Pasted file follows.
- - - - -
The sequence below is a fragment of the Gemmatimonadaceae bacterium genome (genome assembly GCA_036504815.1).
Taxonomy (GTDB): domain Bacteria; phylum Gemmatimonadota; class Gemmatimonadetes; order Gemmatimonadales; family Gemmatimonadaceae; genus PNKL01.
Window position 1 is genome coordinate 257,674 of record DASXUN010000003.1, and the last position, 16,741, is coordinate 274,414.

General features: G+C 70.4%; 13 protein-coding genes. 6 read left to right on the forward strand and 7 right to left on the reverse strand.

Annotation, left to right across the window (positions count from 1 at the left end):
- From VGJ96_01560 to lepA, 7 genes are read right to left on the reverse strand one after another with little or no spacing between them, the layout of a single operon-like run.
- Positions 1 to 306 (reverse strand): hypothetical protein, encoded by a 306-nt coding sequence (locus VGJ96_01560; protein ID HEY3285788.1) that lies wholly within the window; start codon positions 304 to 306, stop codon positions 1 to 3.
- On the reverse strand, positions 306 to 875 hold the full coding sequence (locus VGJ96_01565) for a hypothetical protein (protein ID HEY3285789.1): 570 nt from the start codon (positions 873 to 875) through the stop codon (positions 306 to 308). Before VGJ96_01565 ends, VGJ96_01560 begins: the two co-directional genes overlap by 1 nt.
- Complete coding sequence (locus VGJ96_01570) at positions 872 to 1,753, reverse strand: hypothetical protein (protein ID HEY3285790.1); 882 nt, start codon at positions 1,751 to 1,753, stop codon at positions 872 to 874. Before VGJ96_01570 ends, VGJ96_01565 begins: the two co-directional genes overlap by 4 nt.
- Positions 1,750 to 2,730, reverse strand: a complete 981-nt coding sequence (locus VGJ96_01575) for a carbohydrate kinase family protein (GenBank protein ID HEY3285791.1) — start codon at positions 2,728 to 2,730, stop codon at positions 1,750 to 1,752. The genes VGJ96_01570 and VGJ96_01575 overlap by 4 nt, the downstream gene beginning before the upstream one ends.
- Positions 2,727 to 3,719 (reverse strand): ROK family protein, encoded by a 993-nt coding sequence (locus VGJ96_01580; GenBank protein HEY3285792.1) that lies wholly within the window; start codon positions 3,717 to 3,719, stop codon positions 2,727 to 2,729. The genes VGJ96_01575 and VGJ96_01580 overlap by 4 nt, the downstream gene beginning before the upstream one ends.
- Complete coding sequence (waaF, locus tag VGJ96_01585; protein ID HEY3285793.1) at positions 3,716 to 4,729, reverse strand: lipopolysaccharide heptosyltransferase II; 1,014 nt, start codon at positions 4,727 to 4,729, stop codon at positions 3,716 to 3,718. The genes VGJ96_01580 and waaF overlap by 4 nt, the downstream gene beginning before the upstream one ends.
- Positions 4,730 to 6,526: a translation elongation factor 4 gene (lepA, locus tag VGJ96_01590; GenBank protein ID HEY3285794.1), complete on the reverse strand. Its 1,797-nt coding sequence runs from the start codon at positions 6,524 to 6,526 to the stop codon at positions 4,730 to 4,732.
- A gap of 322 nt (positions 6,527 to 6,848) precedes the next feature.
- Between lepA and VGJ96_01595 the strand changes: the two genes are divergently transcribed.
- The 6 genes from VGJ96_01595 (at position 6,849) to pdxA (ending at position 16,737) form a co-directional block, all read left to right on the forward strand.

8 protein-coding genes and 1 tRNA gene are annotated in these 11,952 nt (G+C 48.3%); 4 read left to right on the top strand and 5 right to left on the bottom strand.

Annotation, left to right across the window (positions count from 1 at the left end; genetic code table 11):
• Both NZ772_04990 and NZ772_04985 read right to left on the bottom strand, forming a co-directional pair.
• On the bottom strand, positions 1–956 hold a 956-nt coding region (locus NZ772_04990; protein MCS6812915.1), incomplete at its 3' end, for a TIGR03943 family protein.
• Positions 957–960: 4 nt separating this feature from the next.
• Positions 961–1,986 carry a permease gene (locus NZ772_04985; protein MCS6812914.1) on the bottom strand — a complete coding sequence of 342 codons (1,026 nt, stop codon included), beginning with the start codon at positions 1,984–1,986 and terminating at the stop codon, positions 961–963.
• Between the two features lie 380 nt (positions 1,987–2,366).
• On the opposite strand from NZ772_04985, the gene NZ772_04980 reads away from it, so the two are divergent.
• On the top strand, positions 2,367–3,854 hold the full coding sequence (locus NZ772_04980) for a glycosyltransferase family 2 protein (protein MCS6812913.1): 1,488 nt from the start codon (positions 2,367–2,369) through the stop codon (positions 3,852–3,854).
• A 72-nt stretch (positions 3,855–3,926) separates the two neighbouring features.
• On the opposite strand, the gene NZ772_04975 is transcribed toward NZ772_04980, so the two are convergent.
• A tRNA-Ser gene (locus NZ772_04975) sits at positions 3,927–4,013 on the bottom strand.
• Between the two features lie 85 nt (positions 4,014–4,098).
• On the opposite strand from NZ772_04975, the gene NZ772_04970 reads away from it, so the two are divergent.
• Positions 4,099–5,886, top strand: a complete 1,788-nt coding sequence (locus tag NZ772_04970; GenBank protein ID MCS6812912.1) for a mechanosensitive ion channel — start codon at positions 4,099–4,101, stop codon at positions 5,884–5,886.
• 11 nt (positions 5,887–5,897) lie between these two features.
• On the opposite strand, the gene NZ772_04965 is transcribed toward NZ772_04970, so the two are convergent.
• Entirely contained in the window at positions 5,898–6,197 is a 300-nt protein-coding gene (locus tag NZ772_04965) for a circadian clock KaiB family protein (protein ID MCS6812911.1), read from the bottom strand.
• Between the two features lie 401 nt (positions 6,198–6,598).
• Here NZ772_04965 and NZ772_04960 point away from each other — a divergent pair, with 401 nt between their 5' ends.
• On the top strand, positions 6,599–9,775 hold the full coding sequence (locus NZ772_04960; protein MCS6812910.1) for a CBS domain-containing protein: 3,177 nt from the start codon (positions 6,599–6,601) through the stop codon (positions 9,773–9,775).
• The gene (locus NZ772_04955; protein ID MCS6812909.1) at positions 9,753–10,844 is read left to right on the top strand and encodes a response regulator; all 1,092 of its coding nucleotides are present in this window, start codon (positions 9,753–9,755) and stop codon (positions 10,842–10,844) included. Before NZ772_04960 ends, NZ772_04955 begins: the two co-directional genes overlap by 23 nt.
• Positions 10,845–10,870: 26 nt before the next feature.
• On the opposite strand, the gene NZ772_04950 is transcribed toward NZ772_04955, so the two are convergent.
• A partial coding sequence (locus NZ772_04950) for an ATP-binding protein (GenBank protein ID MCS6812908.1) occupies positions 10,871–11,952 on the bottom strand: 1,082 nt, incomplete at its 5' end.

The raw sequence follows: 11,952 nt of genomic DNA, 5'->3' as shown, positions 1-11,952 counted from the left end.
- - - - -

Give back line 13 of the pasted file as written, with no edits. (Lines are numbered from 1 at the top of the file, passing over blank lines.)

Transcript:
- Positions 4,730 to 6,526: a translation elongation factor 4 gene (lepA, locus tag VGJ96_01590; GenBank protein ID HEY3285794.1), complete on the reverse strand. Its 1,797-nt coding sequence runs from the start codon at positions 6,524 to 6,526 to the stop codon at positions 4,730 to 4,732.